THE INDISPENSABLE HONEY BEE
Discover these insects’ wonder and plight and meet locals who have caught the bug.
WRITTEN BY BARBARA TWITCHELL
PHOTOS BY SHEA EVANS
“…[W]e have rather chosen to fill our hives with honey and wax, thus furnishing mankind with the two noblest of things, which are sweetness and light.”
— The Battle of the Books by Jonathan Swift
With apologies to Jonathan Swift, that quote really should end with “… and a whole lot more.”
Make no mistake, the honey and wax are fabulous and well-appreciated. But consider this — it’s reported that on average, every third forkful that we bring to our mouths comes to us gratis from the humble bee. That’s right. One third of the human diet — most of those wonderful fruits, vegetables, and nuts — is derived from insect pollination. And though butterflies, moths, flies, beetles, hummingbirds, and even bats do their part, about 80 percent of that work is done by bees. In fact, no other single animal species plays a more significant role in the human food chain.
Beekeepers suddenly look a lot more impressive and important, right? They should. Not only do they play a vital role in filling our plates, they do so in the face of tremendous economic and environmental challenges.
Bee-leaving the hype
There has been rising concern that the bee population — particularly that of the honey bee — has been declining in record numbers the past decade. Based on the latest USDA-funded survey conducted by Bee Informed Partnership, beekeepers across the United States lost 44 percent of their honey bee colonies between April 2015 and April 2016. This represents the second-highest annual loss recorded to date.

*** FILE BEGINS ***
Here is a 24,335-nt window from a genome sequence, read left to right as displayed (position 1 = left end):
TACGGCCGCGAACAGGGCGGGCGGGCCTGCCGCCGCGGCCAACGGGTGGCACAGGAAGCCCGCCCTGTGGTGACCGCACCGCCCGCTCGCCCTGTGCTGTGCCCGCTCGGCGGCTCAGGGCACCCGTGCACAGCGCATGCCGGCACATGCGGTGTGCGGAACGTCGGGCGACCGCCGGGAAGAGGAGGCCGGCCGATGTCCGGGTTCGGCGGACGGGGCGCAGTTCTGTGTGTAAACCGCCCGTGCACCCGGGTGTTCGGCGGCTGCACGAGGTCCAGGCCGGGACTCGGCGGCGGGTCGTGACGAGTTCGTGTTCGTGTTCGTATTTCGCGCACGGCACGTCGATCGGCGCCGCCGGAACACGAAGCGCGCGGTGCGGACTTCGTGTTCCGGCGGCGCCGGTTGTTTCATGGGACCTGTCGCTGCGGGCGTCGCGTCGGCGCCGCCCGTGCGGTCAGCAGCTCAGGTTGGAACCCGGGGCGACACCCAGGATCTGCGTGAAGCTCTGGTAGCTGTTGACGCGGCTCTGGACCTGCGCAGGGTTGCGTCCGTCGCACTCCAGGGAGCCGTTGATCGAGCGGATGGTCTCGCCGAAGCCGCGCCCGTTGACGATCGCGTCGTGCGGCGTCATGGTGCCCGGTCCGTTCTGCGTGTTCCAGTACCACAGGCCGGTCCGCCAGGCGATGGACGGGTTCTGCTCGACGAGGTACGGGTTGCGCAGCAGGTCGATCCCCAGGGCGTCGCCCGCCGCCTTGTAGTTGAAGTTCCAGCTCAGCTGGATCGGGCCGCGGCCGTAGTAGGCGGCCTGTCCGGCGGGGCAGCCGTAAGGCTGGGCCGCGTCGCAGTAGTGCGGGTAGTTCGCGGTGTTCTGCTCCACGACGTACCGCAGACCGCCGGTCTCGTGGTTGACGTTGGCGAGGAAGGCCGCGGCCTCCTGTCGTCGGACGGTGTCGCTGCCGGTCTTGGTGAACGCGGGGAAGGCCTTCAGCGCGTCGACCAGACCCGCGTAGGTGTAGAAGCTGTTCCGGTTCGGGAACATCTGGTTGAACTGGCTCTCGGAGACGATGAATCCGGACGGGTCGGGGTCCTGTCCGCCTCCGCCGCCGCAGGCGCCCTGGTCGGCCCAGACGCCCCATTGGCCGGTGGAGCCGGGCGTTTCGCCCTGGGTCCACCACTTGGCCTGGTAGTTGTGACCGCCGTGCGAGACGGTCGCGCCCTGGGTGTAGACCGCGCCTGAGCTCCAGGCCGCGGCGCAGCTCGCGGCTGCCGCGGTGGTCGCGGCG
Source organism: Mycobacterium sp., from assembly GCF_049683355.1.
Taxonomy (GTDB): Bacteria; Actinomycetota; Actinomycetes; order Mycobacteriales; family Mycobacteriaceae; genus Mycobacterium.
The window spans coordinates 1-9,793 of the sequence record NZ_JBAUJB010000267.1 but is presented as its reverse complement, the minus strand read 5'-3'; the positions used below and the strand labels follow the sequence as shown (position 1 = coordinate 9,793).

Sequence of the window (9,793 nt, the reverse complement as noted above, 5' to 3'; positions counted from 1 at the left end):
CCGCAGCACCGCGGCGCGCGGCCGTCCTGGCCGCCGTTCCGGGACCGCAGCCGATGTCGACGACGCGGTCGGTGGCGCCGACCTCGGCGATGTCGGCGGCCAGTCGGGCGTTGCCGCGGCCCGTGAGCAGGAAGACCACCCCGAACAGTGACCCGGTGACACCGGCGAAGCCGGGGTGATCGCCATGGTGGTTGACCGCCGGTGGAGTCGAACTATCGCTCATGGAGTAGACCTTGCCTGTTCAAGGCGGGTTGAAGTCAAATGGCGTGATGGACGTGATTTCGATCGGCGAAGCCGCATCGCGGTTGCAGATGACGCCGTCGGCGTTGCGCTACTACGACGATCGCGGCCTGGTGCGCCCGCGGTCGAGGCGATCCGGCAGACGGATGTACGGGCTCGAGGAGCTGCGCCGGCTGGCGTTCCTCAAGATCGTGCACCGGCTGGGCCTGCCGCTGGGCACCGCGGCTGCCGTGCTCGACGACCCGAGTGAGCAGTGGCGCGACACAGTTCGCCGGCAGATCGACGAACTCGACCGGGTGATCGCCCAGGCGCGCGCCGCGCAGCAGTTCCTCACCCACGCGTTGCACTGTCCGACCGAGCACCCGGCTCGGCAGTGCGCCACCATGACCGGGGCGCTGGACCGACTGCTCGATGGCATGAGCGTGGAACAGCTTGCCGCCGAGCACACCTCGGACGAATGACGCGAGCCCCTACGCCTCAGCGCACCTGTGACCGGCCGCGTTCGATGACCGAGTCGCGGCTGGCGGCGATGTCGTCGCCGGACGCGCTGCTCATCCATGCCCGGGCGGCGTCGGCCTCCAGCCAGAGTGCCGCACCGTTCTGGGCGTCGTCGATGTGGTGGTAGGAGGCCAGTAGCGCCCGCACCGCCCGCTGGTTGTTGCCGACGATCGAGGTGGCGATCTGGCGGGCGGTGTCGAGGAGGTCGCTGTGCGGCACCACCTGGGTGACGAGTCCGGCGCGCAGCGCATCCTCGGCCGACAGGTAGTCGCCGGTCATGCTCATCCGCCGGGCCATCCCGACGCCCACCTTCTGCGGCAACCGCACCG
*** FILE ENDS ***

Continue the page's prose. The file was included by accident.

Multiple culprits have been blamed for the bees’ demise: pesticides, pollution, pathogens, climate change, drought, and loss of habitat. All probably factor in to some degree.
Such mortality rates force apiarists to withstand significant financial losses. For Northern Nevada’s beekeepers, many of whom are just small business vendors, it’s an ongoing battle to maintain healthy productive hives and boost bee populations in the face of these losses.
There are differences of opinion as to how severe the problem is in Nevada. State entomologist Jeff Knight indicates that our bee population is healthy, stable, and perhaps even improving. However, local beekeepers we spoke with report their recent annual colony losses averaged around 30 percent — lower than the national average but still worrying.
There is universal agreement on one thing: Bees are vital to our welfare, and it’s important to do what we can to ensure their health, vitality, and survival. The following are just a few of the people in our community who are working to make sure the bees keep on bringing us that sweetness and light … and a whole lot more.
Creating some buzz
Sandy Rowley of Beehabitat.com is a Reno activist who has dedicated the last few years of her life to helping bees by raising public awareness and bringing about policy changes. She’s a regular commentator at most state, county, and city meetings, educating elected officials on the unseen dangers that plague our premier pollinators.